to be taken in your free hours during the day or in night
classes. Veterans may receive this instruction under the
G.I. Bill, along with your University courses.
See ns for particulars
ANN AR BOR BUSI NESS SCH OOL

'Il

I

330 Nickels Arcade

Phone 2-0330

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Pa&rt- time

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for

students who've

been

UNIVERSITY LUTHERAN CHAPEL
AND STUDENT CENTER
1511 Washtenaw Avenue
Alfred Scheips, Pastor
(The Evangelical Lutheran Synod of Mis-
souri, Ohio, and Other States)
4:30-5:30 Saturday-Open House after the
game.
9:45 and 11:00 A.M.-Identical Services, with
the pastor preaching on the subject, "Dis-
solving Doubts."
4:00 P.M.-Sunday afternoon discussion
hour.
5:30 P.M.-Gamma Delta, Lutheran Student
Club, Supper Meeting.
7:00 P.M. Wednesday-Chapel Choir Practice
4:15 P.M. Thursday-Coffee Hour.
BETHLEHEM EVANGELICAL and
REFORMED CHURCH
423 S. Fourth Ave.
T. R. Schmale, Pastor
C. R. Loew, Assistant Pastor
Kathryn Karch Loew, Organist
10:45 A.M.-Morning Worship. Rev. Schmale
will preach.
5:15 P.M.-Student Guild Supper, fellowship,
and study of Gabriel Faure's "Requiem"
and other sacred music, using recordings.
FIRST UNITARIAN CHURCH
1917 Washtenaw
Edward H. Redman, Minister
10:00 A.M.-Adult Study Group.
11:00 A.M.-Service of Worship. Rev. Edward
H. Redman preaching on: "An Eye for an
Eye."
12:00 M.-Special Meeting of the Congrega-
tiorĀ±.
6:00 P.M. - Vesper Service "Moral Issues
Facing All of Us."
7:00 P.M.-Unitarian Student Group Supper
Discussion. Mr. Murray Frumin on "Pal-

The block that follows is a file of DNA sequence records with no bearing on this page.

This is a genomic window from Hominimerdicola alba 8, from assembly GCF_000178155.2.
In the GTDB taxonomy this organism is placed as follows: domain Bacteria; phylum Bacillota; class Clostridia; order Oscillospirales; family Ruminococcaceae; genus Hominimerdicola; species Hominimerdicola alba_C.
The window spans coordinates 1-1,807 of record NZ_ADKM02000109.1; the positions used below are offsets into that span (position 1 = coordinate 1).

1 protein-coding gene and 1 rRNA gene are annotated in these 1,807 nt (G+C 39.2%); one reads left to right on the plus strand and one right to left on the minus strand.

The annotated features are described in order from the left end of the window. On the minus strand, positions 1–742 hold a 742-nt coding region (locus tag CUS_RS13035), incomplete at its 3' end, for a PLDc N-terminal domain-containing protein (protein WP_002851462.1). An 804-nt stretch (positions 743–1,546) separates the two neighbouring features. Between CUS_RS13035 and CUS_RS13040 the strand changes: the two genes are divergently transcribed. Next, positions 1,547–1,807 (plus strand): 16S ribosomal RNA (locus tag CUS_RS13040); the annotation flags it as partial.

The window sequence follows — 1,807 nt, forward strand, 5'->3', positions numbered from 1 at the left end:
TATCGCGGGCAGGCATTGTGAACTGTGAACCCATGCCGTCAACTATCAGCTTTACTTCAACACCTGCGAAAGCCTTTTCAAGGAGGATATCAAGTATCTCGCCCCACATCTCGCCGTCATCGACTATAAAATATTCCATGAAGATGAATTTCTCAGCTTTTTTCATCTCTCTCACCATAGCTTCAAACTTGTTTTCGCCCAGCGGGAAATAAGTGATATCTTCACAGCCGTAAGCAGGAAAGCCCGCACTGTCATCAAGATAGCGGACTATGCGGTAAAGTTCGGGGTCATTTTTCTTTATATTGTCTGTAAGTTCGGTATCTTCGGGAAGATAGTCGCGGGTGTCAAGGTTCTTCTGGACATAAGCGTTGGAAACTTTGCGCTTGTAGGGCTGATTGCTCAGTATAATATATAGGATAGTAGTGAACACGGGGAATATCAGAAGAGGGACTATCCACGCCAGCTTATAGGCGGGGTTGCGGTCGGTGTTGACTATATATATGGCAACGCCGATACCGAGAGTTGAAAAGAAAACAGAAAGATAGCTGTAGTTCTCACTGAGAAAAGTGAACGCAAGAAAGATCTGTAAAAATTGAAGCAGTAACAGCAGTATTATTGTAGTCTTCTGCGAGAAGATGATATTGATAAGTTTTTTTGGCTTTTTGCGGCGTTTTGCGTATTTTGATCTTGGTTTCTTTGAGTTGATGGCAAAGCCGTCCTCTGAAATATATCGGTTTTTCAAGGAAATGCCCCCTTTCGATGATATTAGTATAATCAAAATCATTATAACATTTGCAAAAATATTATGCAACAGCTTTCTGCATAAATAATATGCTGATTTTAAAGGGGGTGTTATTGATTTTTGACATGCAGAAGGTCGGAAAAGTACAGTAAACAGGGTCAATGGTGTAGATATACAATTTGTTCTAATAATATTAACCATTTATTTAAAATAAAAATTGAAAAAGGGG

estine, the U.S. and the U.N."
LUTHERAN STUDENT ASSOCIATION
For National Lutheran Council Students
1304 Hill St.
Henry O. Yoder, pastor
9:10-10:05 A.M.--Bible Hour at the Center.
10:30 A.M.-Worship Service in Zion and
Trinity Lutheran Churches.
11:00 A.M. Worship Service in Christ Lu-
theran Chapel, Willow Run.
4:30 P.M.-L.S.A. Meeting at Zion Lutheran
Parish Hall. Leave from there for a picnic
supper and camp-fire worship service.
7:30-8:30 P.M. Tuesday-Revue of catchism
at the Center.
4:00-5:30 P.M. Wednesday-Tea and Coffee
Hour at the Center.
Note-Party at the Center on Saturday eve-
ning at 8:00.
FIRST PRESBYTERIAN CHURCH
1432 Washtenaw
W. P. Lemon, D.D., and James Van Pernis,
Ministers
Frieda Op't Holt Vogan, Director of Music
10:45 A.M.-Morning Worship with sermon
by Dr. Lemon.
5:00 P.M.-Westminster Guild meets in the

ST. ANDREW'S EPISCOPAL CHURCH
Division at Catherine
The Rev. Henry Lewis, S.T.D., Rector
The Rev. John M. Shufelt, Curate
The Rev. John H. Burt, Student Chaplain
Miss Maxine J. Westphal,
Student Counsellor
Mr. George R. Hunscne,
Organist and Choirmaster
8:00 A.M.-Holy Communion.
11:00 A.M.-Junior Church.
11:00 A.M.-Morning Prayer. Sermon by Mr.
Burt.